MOSCOW (Reuters) - Russia hopes to establish its first naval base abroad since the 1991 collapse of the Soviet Union and is looking at Cuba, Vietnam and the Seychelles as possible locations, state-runRIA news agency quoted the navy chief as saying on Friday.
Russia has been increasing the reach of its navy in recent years, sending warships further afield as part of an effort to restore pride project power in a world dominated by the U.S. military.
“It’s true that we are continuing work on providing the navy with basing outside the Russian Federation,” RIA quoted Vice AdmiralViktor Chirkov as saying in an interview.
The Soviet Union had a large naval base in Communist ally Vietnam but post-Soviet Russia opted to vacate the Cam Ranh base in 2002, during President Vladimir Putin’s first Kremlin term, because rent payments were a burden on state coffers.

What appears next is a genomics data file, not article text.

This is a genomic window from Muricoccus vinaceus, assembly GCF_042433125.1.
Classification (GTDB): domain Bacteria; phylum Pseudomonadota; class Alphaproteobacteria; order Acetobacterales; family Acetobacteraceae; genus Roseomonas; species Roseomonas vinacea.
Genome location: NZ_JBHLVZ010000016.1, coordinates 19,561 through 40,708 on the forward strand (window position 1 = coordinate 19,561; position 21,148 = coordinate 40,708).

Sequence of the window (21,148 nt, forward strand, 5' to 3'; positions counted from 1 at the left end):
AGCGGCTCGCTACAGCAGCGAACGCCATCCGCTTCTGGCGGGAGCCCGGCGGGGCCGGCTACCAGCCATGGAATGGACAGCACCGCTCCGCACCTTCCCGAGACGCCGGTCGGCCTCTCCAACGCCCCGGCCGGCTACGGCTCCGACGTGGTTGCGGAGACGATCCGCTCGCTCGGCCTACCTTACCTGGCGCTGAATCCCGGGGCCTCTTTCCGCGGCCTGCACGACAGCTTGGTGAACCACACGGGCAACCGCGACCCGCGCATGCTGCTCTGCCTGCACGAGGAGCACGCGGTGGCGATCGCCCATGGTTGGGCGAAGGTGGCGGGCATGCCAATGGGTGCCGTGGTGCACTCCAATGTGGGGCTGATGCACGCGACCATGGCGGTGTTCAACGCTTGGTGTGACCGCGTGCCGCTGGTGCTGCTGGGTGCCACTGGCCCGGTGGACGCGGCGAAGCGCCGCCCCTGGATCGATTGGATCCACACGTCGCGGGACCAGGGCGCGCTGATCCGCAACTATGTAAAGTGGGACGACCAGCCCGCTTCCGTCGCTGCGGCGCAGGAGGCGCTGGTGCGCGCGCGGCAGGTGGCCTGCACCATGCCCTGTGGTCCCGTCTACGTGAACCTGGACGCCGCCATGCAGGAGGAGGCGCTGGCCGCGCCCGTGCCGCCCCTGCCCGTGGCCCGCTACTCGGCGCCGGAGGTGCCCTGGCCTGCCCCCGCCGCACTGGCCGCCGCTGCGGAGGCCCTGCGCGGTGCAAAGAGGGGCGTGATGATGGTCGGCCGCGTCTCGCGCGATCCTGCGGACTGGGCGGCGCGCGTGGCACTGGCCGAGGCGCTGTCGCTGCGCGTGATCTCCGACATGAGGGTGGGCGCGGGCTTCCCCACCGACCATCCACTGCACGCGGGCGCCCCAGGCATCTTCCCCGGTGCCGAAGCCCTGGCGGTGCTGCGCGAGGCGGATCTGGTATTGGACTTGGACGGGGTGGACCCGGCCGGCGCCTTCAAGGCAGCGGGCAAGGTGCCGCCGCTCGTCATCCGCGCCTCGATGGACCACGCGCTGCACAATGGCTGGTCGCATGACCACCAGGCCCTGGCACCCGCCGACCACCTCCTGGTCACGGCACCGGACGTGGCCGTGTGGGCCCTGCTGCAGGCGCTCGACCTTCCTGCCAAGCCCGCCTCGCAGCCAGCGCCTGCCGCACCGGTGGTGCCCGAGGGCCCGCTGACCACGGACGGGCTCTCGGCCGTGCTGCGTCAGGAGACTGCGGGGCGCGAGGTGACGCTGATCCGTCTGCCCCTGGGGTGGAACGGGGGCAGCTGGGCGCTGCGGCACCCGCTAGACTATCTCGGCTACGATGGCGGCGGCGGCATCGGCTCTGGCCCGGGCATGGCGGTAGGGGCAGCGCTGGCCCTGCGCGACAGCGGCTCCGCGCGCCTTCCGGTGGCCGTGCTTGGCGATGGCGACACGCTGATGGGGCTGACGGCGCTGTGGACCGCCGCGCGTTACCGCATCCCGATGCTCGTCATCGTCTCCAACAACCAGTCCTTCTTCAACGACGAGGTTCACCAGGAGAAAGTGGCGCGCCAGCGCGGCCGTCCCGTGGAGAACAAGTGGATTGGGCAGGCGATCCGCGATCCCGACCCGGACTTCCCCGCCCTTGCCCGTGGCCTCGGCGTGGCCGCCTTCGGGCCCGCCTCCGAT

The fate of Russia’s only naval facility outside the former Soviet Union, a maintenance and supply facility in the Syrian port of Tartous, is uncertain because of the conflict in Syria.
Chirkov said Russia was “working out the issue of creating sites for material and technical support on the territory of Cuba, the Seychelles and Vietnam,” RIA reported.
Chirkov’s wording suggested facilities in those countries might be less extensive than full-scale naval bases. Navy officials could not immediately be reached for comment.
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